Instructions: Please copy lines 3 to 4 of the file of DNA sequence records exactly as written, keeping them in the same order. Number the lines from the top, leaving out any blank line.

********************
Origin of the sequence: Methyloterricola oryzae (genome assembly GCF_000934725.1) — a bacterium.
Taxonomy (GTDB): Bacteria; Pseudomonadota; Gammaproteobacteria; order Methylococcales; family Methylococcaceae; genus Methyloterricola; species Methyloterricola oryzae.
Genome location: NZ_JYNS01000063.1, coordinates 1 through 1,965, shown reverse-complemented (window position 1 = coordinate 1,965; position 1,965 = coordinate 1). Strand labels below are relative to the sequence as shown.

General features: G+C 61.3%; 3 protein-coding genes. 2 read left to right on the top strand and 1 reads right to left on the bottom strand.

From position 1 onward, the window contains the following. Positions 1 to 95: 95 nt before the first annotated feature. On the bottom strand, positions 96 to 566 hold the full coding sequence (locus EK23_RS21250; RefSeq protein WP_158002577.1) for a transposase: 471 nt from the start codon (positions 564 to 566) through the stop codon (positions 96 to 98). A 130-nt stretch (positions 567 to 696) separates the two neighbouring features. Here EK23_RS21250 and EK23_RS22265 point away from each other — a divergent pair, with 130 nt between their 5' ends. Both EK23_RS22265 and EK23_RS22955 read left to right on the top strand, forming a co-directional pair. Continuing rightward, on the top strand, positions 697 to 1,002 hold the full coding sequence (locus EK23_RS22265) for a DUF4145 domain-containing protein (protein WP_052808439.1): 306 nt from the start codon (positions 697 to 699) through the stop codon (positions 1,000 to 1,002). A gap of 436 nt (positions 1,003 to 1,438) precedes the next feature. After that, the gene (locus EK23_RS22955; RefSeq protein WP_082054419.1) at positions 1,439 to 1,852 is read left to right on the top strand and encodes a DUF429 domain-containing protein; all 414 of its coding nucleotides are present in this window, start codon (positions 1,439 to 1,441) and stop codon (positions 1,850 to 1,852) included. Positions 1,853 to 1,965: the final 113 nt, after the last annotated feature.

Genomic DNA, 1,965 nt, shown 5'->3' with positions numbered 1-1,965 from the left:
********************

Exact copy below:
Genome location: NZ_JYNS01000063.1, coordinates 1 through 1,965, shown reverse-complemented (window position 1 = coordinate 1,965; position 1,965 = coordinate 1). Strand labels below are relative to the sequence as shown.

General features: G+C 61.3%; 3 protein-coding genes. 2 read left to right on the top strand and 1 reads right to left on the bottom strand.